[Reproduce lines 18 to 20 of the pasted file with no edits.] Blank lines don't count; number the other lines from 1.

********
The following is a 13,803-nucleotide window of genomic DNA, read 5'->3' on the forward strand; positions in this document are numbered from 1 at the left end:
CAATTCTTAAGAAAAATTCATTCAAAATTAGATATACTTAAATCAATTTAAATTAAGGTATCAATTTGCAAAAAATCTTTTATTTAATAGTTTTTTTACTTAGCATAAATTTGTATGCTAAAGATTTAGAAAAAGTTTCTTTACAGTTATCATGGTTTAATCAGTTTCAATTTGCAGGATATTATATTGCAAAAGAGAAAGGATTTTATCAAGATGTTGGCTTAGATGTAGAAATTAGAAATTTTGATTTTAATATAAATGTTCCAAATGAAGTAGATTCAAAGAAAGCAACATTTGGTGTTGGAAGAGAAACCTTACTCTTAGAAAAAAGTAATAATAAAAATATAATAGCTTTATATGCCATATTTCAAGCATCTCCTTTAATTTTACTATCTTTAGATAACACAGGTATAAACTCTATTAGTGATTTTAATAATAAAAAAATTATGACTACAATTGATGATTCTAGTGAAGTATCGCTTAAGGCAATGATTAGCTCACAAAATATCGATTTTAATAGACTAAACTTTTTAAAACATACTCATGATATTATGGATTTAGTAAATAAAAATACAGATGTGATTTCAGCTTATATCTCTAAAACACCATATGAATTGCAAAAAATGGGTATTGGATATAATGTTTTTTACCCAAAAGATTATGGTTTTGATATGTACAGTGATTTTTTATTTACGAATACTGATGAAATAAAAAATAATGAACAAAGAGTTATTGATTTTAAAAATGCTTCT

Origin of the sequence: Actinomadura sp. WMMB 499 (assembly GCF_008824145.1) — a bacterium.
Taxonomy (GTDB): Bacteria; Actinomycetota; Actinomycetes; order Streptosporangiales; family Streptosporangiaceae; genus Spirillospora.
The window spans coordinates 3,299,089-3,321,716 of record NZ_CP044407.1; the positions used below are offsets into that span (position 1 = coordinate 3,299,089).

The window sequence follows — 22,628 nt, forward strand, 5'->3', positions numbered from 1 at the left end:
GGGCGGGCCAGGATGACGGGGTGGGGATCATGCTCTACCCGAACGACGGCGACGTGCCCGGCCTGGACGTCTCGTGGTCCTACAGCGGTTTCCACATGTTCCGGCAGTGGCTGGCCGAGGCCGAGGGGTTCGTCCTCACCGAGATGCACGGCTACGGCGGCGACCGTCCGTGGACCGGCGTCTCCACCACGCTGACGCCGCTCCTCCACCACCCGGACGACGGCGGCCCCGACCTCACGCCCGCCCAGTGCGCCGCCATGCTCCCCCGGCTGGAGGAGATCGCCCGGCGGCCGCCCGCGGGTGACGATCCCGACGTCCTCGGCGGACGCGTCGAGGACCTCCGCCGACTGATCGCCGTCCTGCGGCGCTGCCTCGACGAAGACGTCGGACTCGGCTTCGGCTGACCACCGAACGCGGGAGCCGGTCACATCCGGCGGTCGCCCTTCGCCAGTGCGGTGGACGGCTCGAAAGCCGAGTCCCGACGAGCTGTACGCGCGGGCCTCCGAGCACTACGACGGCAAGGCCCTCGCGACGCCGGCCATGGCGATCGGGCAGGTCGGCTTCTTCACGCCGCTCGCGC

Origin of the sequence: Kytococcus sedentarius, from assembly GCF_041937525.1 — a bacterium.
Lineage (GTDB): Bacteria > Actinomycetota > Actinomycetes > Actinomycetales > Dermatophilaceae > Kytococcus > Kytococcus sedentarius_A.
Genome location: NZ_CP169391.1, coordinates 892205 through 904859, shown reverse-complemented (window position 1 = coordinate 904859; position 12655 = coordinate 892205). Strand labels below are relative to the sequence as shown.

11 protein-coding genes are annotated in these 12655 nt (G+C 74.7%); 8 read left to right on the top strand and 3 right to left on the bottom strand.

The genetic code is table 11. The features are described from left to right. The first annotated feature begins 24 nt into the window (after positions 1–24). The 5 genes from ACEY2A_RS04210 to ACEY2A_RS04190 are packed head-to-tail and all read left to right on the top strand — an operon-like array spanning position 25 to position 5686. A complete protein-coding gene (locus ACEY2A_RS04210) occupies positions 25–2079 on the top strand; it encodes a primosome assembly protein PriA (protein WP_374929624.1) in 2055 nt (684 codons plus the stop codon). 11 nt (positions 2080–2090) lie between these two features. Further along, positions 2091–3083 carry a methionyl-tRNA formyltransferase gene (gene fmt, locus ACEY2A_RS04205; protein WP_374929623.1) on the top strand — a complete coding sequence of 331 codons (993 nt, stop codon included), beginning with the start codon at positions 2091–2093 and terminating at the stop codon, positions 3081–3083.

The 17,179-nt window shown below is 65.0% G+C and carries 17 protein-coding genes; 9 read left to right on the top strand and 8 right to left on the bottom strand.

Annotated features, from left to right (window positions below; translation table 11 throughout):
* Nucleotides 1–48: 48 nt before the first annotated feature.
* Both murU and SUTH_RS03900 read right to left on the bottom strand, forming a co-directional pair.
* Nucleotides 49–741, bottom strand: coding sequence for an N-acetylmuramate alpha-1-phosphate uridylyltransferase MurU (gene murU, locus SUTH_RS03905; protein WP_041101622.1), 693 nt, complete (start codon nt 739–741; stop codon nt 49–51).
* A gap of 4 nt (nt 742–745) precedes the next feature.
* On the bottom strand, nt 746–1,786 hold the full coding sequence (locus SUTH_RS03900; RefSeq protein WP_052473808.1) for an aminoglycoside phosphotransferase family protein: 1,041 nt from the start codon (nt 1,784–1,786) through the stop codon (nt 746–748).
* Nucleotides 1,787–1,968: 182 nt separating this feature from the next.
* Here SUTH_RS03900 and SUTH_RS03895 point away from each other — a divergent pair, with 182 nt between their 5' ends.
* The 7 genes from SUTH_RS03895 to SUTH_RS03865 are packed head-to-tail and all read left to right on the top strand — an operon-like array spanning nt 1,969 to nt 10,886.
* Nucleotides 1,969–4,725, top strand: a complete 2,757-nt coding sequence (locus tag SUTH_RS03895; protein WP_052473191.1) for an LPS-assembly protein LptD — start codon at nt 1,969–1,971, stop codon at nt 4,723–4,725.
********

* A gap of 4 nt (nt 742–745) precedes the next feature.
* On the bottom strand, nt 746–1,786 hold the full coding sequence (locus SUTH_RS03900; RefSeq protein WP_052473808.1) for an aminoglycoside phosphotransferase family protein: 1,041 nt from the start codon (nt 1,784–1,786) through the stop codon (nt 746–748).
* Nucleotides 1,787–1,968: 182 nt separating this feature from the next.